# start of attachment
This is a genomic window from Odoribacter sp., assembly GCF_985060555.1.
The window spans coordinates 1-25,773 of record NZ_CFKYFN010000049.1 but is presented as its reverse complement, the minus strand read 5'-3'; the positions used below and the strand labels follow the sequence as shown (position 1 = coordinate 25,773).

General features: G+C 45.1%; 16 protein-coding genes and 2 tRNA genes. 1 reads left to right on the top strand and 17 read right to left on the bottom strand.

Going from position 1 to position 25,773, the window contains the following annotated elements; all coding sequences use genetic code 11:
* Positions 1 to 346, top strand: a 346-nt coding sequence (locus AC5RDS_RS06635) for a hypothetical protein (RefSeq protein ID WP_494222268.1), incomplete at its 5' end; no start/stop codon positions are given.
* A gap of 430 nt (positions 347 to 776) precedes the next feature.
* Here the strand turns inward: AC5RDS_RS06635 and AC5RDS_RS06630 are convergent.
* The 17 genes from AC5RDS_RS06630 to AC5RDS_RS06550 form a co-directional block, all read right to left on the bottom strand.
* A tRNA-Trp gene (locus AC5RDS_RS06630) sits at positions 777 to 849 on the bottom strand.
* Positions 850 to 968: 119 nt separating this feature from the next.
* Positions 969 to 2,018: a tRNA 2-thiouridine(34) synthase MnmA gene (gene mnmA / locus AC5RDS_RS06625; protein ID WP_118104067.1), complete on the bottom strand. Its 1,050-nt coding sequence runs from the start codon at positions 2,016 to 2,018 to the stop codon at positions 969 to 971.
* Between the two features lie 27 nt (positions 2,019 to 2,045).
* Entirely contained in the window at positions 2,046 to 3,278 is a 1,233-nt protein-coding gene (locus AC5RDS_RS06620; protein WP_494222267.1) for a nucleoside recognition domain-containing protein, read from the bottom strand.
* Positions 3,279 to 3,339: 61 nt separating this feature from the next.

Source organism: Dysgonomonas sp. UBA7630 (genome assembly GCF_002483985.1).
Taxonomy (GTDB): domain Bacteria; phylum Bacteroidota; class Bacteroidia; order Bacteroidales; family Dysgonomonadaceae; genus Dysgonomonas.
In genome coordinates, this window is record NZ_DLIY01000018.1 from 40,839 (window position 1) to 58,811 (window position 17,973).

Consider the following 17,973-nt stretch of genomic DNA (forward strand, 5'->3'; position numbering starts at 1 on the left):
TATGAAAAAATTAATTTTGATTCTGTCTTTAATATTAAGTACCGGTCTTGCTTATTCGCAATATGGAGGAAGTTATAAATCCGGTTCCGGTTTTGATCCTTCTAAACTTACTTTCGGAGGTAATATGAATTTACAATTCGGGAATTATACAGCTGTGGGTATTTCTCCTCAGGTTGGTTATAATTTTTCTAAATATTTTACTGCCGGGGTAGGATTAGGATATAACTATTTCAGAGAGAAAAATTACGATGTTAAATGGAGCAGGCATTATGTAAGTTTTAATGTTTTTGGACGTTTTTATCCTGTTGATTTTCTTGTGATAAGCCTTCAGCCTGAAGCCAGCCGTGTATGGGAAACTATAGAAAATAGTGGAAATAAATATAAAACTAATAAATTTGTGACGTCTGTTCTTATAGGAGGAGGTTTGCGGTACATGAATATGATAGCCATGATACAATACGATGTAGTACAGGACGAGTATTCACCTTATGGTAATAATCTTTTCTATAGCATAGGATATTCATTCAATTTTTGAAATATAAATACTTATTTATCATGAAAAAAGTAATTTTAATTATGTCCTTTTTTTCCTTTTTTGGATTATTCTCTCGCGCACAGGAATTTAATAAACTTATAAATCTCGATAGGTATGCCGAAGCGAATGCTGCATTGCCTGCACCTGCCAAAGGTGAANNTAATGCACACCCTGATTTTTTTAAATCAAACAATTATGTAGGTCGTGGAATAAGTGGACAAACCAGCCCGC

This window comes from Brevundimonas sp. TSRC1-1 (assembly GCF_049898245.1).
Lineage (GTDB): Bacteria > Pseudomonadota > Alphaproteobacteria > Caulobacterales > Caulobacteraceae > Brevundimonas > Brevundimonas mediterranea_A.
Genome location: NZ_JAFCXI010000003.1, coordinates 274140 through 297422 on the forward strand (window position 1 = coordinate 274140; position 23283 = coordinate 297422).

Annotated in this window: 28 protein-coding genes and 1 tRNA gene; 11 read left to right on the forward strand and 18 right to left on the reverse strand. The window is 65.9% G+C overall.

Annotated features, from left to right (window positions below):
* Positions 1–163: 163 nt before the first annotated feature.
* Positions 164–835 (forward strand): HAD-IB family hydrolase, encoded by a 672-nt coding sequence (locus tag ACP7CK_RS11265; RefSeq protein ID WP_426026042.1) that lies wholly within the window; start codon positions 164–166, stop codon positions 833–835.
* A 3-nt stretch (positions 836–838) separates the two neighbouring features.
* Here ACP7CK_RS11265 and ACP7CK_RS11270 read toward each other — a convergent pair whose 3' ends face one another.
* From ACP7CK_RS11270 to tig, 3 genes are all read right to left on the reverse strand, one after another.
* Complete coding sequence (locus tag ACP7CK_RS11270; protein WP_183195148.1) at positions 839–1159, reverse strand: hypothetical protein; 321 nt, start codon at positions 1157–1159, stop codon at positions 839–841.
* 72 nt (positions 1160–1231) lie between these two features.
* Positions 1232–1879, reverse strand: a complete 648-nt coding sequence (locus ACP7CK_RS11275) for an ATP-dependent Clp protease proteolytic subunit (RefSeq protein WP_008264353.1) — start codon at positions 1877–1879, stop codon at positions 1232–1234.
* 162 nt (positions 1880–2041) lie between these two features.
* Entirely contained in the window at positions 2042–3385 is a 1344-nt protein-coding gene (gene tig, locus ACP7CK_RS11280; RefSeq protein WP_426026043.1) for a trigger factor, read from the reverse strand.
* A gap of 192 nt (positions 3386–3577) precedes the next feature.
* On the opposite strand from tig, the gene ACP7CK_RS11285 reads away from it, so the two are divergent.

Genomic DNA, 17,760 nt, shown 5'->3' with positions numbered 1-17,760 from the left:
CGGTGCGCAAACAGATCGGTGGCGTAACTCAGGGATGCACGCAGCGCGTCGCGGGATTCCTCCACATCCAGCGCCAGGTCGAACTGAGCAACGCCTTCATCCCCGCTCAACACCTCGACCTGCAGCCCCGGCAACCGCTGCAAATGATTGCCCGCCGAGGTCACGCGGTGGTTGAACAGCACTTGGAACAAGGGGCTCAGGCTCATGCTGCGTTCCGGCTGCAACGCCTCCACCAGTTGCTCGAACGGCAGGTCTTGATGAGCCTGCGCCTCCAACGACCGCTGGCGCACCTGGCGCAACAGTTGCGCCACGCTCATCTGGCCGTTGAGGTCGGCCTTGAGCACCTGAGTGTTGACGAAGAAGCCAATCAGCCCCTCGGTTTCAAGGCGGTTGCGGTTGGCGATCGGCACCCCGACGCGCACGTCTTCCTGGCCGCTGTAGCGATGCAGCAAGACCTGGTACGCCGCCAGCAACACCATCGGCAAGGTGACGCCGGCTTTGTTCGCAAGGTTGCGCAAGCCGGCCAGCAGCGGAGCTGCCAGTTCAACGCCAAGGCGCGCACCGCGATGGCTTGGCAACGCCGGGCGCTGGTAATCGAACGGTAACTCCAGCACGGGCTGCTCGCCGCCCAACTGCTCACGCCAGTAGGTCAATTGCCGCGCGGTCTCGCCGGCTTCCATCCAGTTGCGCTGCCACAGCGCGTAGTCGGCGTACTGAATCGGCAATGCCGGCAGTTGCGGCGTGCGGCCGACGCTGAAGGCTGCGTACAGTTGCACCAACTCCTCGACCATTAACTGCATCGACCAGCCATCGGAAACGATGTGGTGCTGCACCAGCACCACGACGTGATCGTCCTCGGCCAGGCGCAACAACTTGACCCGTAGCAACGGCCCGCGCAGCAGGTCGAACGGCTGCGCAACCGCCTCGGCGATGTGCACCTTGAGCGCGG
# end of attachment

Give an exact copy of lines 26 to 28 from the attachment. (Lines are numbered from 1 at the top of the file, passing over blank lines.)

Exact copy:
* Positions 164–835 (forward strand): HAD-IB family hydrolase, encoded by a 672-nt coding sequence (locus tag ACP7CK_RS11265; RefSeq protein ID WP_426026042.1) that lies wholly within the window; start codon positions 164–166, stop codon positions 833–835.
* A 3-nt stretch (positions 836–838) separates the two neighbouring features.
* Here ACP7CK_RS11265 and ACP7CK_RS11270 read toward each other — a convergent pair whose 3' ends face one another.